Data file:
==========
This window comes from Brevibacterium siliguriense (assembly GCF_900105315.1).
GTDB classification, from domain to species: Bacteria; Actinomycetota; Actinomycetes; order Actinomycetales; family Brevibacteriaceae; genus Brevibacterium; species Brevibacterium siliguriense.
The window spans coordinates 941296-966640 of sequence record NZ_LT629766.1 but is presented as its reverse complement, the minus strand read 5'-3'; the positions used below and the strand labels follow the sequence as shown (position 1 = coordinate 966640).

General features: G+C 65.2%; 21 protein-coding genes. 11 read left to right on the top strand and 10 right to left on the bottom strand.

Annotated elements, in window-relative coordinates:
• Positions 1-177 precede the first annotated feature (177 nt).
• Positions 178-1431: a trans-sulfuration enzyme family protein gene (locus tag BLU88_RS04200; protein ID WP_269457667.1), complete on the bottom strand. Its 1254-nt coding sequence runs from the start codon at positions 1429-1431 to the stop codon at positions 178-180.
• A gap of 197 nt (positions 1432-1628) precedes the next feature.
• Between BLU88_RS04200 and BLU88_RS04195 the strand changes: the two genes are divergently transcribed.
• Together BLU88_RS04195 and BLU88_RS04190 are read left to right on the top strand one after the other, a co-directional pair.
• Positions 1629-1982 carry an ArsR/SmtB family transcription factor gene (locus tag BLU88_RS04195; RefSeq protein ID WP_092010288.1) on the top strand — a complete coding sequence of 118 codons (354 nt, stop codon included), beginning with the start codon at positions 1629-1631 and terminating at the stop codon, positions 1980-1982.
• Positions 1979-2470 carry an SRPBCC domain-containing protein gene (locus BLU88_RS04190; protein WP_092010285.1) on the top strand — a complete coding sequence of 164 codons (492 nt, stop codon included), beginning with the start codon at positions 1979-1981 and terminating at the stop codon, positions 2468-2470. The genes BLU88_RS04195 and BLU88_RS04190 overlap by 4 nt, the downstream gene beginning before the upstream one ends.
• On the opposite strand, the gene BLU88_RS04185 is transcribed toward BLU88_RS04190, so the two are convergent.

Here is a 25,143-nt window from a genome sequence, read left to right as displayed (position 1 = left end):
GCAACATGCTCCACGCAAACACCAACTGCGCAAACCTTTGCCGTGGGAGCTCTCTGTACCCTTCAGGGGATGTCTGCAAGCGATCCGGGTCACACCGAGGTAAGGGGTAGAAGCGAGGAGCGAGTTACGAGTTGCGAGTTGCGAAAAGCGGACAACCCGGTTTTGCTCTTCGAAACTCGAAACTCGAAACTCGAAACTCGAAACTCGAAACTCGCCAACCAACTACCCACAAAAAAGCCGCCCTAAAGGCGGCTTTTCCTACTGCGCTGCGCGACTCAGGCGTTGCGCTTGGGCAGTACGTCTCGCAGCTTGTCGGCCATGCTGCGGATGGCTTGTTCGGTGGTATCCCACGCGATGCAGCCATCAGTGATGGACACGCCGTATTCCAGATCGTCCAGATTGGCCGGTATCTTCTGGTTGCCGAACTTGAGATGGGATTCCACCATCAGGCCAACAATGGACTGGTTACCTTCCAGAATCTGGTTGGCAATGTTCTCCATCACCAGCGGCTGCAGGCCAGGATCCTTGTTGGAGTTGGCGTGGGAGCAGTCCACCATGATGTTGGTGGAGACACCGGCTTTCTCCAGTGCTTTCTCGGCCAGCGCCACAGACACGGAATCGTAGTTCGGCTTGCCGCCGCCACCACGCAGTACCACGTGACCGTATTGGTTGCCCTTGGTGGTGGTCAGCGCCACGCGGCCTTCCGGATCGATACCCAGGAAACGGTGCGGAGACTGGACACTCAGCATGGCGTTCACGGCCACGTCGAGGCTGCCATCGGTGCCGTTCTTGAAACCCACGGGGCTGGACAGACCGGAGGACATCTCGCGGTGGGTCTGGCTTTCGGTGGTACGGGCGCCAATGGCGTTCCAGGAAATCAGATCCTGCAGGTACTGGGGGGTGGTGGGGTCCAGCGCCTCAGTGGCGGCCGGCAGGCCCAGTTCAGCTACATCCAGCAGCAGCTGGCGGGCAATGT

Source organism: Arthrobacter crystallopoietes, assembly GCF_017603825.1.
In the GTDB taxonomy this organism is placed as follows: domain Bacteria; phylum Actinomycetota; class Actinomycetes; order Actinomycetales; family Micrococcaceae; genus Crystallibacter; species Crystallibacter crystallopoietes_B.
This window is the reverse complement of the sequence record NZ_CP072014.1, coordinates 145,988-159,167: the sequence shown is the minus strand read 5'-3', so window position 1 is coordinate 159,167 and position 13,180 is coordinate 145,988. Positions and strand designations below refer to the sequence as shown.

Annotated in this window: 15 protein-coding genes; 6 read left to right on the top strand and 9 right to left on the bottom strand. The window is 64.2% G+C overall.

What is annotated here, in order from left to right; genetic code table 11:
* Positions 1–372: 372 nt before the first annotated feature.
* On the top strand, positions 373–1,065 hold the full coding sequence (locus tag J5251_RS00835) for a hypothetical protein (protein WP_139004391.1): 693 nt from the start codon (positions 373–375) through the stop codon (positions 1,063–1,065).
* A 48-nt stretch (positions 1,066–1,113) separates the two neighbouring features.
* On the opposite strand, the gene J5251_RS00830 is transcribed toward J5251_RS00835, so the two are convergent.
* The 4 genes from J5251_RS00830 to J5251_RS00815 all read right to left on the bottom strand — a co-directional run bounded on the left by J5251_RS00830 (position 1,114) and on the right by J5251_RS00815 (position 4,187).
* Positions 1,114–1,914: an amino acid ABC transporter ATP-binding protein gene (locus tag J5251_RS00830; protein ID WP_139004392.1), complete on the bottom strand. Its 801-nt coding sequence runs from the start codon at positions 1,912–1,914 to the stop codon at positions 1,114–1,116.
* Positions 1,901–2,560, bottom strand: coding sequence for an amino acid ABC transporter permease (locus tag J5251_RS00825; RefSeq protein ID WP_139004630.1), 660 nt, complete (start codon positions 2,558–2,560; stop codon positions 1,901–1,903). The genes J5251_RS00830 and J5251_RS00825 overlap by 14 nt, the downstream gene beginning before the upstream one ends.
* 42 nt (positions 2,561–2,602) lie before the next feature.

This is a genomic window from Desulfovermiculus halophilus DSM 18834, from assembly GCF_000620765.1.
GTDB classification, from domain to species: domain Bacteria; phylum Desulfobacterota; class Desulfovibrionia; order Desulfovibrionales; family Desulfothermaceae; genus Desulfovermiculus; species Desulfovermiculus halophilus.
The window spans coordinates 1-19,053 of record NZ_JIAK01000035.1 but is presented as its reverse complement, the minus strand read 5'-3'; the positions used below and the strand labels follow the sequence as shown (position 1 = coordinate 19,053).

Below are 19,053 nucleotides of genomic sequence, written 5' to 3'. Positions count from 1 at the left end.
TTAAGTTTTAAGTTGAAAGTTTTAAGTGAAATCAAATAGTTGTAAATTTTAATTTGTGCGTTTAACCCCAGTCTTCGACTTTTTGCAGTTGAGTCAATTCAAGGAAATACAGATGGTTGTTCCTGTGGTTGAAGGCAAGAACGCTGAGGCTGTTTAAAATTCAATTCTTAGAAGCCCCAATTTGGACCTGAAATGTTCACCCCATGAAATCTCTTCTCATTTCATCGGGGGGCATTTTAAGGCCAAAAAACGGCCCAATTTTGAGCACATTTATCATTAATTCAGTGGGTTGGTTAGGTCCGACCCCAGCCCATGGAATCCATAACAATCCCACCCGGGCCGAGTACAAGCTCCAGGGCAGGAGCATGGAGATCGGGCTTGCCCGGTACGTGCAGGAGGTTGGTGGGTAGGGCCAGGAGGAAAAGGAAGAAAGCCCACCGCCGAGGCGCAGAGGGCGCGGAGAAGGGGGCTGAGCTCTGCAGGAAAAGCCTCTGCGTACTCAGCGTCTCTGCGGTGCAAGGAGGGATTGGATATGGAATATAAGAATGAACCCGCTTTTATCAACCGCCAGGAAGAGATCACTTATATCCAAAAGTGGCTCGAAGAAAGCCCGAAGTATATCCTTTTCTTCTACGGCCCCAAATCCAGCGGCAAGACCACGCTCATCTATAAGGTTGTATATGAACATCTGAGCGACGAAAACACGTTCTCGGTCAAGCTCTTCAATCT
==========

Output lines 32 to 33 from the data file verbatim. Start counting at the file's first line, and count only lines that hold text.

Below are 19,053 nucleotides of genomic sequence, written 5' to 3'. Positions count from 1 at the left end.
TTAAGTTTTAAGTTGAAAGTTTTAAGTGAAATCAAATAGTTGTAAATTTTAATTTGTGCGTTTAACCCCAGTCTTCGACTTTTTGCAGTTGAGTCAATTCAAGGAAATACAGATGGTTGTTCCTGTGGTTGAAGGCAAGAACGCTGAGGCTGTTTAAAATTCAATTCTTAGAAGCCCCAATTTGGACCTGAAATGTTCACCCCATGAAATCTCTTCTCATTTCATCGGGGGGCATTTTAAGGCCAAAAAACGGCCCAATTTTGAGCACATTTATCATTAATTCAGTGGGTTGGTTAGGTCCGACCCCAGCCCATGGAATCCATAACAATCCCACCCGGGCCGAGTACAAGCTCCAGGGCAGGAGCATGGAGATCGGGCTTGCCCGGTACGTGCAGGAGGTTGGTGGGTAGGGCCAGGAGGAAAAGGAAGAAAGCCCACCGCCGAGGCGCAGAGGGCGCGGAGAAGGGGGCTGAGCTCTGCAGGAAAAGCCTCTGCGTACTCAGCGTCTCTGCGGTGCAAGGAGGGATTGGATATGGAATATAAGAATGAACCCGCTTTTATCAACCGCCAGGAAGAGATCACTTATATCCAAAAGTGGCTCGAAGAAAGCCCGAAGTATATCCTTTTCTTCTACGGCCCCAAATCCAGCGGCAAGACCACGCTCATCTATAAGGTTGTATATGAACATCTGAGCGACGAAAACACGTTCTCGGTCAAGCTCTTCAATCT